Former major leaguer Steve Sax recently said that he thinks a good manager is worth an extra eight to 10 victories a year for his team. When it comes to Gibson, a former teammate of his with the Dodgers, Sax says that number could be higher - even though this is only Gibson's first full year as a manager. "You take somebody like Kirk Gibson and he might be a 15-game difference," Sax said. "And I say that because this guy is pretty dynamic. You're talking about one hell of a tenacious guy who knows how to win."
-- Arizona Republic
I'd be curious to hear details of the logic here. Why is is 9-10? Why not 4-6, or 12-15? Is there, in fact, any actual logic here, or is this simply a gut feeling?
In the modern (post-1950) era, the manager with the best W-L record is Al Lopez, who pips Earl Weaver by .001. Between 1951 and 1969, he went 1410-1004, a win % of .583. That works out to 94 wins over a 162-game season. The best among those currently active is Joe Girardi, who is at .563, which is 91 wins, with the #2 Bobby Cox (.556, 90 wins), which would seem to support Sax's view. Here the list of the top and bottom five, among active managers (min 320 games).
Interesting to note Joe Torre and Tony LaRussa, names I'd reckon would generally be reckoned among the "best" managers, aren't mentioned, falling outside in the top five (at #7 and #8 respectively). However, the obvious question is, how many of those victories can we really ascribe to the manager? It's certainly hard to deny that Girardi's sterling record is at least partly due to the fact that he has managed the New York Yankees for three of the four seasons. Really, if you can't be above .500 with a $200 million payroll, averaging $55 million more than the #2 team...well... I note Girardi's record when he managed the Marlins was a pretty mediocre 78-84.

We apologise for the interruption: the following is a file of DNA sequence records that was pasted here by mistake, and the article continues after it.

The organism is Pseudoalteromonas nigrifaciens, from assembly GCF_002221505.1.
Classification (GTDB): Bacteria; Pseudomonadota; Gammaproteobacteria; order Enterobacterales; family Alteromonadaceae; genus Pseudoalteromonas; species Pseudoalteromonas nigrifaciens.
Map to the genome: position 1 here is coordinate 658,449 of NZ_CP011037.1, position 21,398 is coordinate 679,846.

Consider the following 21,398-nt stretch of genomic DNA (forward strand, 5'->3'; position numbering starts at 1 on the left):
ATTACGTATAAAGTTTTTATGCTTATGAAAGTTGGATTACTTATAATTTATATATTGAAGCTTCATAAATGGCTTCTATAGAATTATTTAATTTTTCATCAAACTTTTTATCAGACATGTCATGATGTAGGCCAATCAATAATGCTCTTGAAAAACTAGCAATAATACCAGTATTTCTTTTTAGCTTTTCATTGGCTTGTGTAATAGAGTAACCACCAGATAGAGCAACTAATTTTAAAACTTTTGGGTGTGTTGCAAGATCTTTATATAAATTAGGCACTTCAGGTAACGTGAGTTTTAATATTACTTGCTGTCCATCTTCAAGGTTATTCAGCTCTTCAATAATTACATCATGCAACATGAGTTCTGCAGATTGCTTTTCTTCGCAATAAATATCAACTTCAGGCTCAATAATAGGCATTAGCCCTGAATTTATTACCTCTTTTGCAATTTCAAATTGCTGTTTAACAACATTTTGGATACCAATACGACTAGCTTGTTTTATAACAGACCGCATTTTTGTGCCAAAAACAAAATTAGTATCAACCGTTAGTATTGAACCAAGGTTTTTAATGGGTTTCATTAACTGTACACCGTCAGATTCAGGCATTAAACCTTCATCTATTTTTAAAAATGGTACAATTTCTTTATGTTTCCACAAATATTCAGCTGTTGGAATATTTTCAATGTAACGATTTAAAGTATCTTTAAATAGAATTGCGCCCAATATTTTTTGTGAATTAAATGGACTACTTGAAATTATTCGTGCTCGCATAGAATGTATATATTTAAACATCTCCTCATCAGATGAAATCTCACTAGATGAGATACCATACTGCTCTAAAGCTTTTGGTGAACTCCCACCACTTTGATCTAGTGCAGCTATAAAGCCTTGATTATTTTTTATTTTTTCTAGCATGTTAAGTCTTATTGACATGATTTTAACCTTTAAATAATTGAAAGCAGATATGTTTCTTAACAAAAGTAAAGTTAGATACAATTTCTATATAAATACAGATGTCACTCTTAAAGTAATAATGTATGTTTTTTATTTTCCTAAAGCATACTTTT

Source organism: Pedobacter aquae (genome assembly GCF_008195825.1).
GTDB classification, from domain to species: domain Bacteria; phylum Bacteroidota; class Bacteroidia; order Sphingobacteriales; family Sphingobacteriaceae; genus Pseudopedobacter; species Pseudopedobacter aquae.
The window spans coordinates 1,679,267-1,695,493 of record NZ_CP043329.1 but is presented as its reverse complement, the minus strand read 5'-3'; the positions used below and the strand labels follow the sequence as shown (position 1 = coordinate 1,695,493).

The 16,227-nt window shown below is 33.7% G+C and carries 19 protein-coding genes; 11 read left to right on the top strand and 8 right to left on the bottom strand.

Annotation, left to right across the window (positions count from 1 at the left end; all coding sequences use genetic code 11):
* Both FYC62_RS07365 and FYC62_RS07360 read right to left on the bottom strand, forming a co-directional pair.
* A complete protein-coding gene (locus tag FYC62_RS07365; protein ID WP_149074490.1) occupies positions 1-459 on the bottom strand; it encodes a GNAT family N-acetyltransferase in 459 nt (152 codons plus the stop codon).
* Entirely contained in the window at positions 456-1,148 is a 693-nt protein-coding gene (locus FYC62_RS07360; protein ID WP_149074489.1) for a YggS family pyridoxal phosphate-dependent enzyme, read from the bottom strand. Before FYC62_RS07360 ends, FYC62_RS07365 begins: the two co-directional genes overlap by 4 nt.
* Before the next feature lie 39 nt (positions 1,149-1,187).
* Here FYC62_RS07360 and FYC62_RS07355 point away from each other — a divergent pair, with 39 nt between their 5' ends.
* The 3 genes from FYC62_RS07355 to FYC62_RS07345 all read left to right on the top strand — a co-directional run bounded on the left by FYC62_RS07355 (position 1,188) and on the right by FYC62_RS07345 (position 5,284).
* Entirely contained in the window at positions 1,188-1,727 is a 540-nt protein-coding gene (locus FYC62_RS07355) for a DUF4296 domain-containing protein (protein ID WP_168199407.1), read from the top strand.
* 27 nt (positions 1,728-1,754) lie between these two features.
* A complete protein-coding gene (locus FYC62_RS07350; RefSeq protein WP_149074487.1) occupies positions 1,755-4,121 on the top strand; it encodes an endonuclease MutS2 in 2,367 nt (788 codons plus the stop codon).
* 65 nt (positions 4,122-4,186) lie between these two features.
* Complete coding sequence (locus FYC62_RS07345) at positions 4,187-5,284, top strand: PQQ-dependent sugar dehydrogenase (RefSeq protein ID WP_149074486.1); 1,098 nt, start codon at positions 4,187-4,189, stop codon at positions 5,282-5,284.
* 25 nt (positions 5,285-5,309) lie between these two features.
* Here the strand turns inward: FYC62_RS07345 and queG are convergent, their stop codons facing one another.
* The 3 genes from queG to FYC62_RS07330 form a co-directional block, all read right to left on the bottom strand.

There's another uncomfortable fact Gibson's boosters need to explain. A.J. Hinch's record as a manager was 89-123, a W% of .420. Gibson's record is currently 34-49 - a W% ten points less. Even if you take the same time-frame, and cover only Hinch's first 83 games, the gap actually expands, as his W% there was .458. This is not to say that Hinch is "better" than Gibson - just that, at the very least, there doesn't seem much evidence to support Sax's claim, as far as any immediate improvement goes. And I'm not sure how much we can ever get: the radical roster overhaul makes future comparison, without other factors muddying the waters, almost impossible.
But I think it's notable that baseball managers are paid a lot less than their counterparts elsewhere. A 2007 study showed they were paid an average of $1.3 million, one-third of the average for an NBA coach. That probably gives you as good an idea of a typical managers' "worth" as anything - apparently about the same as a first-year arbitration player.
For more on the topic, see this interview with Chris Jaffe we did last year, regarding a book he wrote on the topic, Evaluating Baseball's Managers.